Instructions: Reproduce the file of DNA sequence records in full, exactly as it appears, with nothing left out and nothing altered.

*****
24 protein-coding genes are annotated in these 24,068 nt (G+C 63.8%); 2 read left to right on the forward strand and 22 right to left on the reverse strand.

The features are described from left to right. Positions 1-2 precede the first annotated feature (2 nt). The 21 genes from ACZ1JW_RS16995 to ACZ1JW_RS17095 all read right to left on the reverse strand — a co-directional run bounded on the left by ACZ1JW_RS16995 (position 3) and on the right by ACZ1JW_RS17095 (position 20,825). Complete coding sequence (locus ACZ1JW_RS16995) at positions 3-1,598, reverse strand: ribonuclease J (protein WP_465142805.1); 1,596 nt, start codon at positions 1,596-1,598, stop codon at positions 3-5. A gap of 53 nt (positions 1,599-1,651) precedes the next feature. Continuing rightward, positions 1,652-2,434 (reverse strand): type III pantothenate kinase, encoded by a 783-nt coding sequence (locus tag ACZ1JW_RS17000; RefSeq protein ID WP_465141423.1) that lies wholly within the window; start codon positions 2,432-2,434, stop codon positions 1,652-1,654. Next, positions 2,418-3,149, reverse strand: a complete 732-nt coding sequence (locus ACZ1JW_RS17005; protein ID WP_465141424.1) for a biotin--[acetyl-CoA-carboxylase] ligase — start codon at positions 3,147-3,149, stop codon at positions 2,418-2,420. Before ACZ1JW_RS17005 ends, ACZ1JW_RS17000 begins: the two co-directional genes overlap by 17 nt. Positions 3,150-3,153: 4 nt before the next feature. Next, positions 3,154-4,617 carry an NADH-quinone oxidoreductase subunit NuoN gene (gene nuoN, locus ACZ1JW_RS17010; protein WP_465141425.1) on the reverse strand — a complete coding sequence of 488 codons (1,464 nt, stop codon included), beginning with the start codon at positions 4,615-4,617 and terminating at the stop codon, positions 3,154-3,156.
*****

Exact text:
24 protein-coding genes are annotated in these 24,068 nt (G+C 63.8%); 2 read left to right on the forward strand and 22 right to left on the reverse strand.

The features are described from left to right. Positions 1-2 precede the first annotated feature (2 nt). The 21 genes from ACZ1JW_RS16995 to ACZ1JW_RS17095 all read right to left on the reverse strand — a co-directional run bounded on the left by ACZ1JW_RS16995 (position 3) and on the right by ACZ1JW_RS17095 (position 20,825). Complete coding sequence (locus ACZ1JW_RS16995) at positions 3-1,598, reverse strand: ribonuclease J (protein WP_465142805.1); 1,596 nt, start codon at positions 1,596-1,598, stop codon at positions 3-5. A gap of 53 nt (positions 1,599-1,651) precedes the next feature. Continuing rightward, positions 1,652-2,434 (reverse strand): type III pantothenate kinase, encoded by a 783-nt coding sequence (locus tag ACZ1JW_RS17000; RefSeq protein ID WP_465141423.1) that lies wholly within the window; start codon positions 2,432-2,434, stop codon positions 1,652-1,654. Next, positions 2,418-3,149, reverse strand: a complete 732-nt coding sequence (locus ACZ1JW_RS17005; protein ID WP_465141424.1) for a biotin--[acetyl-CoA-carboxylase] ligase — start codon at positions 3,147-3,149, stop codon at positions 2,418-2,420. Before ACZ1JW_RS17005 ends, ACZ1JW_RS17000 begins: the two co-directional genes overlap by 17 nt. Positions 3,150-3,153: 4 nt before the next feature. Next, positions 3,154-4,617 carry an NADH-quinone oxidoreductase subunit NuoN gene (gene nuoN, locus ACZ1JW_RS17010; protein WP_465141425.1) on the reverse strand — a complete coding sequence of 488 codons (1,464 nt, stop codon included), beginning with the start codon at positions 4,615-4,617 and terminating at the stop codon, positions 3,154-3,156.